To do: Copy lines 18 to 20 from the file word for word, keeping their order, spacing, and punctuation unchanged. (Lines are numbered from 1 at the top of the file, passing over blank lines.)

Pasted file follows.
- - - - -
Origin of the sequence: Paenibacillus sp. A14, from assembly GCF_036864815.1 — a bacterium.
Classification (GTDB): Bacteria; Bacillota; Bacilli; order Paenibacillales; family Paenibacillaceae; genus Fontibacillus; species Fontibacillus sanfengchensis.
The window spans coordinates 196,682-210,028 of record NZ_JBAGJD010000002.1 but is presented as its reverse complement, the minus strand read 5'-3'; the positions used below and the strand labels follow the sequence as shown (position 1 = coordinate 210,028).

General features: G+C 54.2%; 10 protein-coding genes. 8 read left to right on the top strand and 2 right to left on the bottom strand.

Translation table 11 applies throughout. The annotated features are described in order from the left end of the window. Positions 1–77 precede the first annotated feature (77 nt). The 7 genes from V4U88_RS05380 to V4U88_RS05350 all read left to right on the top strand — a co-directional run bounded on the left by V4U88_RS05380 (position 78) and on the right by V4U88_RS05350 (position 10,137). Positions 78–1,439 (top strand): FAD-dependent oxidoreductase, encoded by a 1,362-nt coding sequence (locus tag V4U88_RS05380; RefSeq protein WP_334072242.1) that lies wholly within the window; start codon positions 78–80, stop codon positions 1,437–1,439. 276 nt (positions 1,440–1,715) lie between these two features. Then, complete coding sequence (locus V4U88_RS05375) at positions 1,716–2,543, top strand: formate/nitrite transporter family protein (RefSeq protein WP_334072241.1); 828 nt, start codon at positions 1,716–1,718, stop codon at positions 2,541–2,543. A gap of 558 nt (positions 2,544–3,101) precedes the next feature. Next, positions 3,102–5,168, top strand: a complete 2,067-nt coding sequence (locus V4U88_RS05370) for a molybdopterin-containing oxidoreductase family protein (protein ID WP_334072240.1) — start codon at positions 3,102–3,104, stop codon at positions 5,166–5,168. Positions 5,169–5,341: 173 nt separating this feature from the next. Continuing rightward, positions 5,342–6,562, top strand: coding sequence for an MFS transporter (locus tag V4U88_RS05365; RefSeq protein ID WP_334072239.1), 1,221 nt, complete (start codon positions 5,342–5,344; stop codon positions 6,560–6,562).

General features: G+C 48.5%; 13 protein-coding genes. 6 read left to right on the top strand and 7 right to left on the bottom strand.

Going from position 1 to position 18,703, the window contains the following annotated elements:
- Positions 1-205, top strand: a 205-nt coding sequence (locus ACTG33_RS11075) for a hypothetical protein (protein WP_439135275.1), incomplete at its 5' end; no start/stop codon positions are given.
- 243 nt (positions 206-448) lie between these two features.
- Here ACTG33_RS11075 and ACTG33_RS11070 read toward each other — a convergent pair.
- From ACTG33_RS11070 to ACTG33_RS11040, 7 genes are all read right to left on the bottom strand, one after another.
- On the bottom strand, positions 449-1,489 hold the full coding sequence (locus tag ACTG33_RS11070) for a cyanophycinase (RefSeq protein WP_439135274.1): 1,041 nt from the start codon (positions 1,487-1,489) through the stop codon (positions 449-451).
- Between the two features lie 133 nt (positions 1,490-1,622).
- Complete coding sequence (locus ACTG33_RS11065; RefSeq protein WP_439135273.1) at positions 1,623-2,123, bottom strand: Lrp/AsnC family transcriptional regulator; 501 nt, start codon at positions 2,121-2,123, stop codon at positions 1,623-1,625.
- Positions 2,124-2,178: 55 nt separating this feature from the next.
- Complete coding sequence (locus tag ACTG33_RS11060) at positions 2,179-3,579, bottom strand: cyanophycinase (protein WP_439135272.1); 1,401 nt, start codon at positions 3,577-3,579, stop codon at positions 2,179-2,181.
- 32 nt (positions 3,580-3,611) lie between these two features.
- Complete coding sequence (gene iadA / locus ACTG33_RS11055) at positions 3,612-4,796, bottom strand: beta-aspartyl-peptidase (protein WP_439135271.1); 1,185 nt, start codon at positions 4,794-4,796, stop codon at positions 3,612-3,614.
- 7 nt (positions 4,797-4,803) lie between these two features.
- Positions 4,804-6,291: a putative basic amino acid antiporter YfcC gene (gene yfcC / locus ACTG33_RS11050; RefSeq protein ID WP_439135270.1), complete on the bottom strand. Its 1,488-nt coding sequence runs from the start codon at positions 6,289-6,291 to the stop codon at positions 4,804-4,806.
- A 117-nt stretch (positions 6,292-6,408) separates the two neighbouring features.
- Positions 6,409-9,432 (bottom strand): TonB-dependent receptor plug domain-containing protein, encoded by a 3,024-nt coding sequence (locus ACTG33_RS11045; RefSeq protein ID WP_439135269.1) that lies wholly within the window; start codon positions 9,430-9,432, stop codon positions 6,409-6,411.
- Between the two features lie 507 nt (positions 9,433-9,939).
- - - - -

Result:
- Complete coding sequence (gene iadA / locus ACTG33_RS11055) at positions 3,612-4,796, bottom strand: beta-aspartyl-peptidase (protein WP_439135271.1); 1,185 nt, start codon at positions 4,794-4,796, stop codon at positions 3,612-3,614.
- 7 nt (positions 4,797-4,803) lie between these two features.
- Positions 4,804-6,291: a putative basic amino acid antiporter YfcC gene (gene yfcC / locus ACTG33_RS11050; RefSeq protein ID WP_439135270.1), complete on the bottom strand. Its 1,488-nt coding sequence runs from the start codon at positions 6,289-6,291 to the stop codon at positions 4,804-4,806.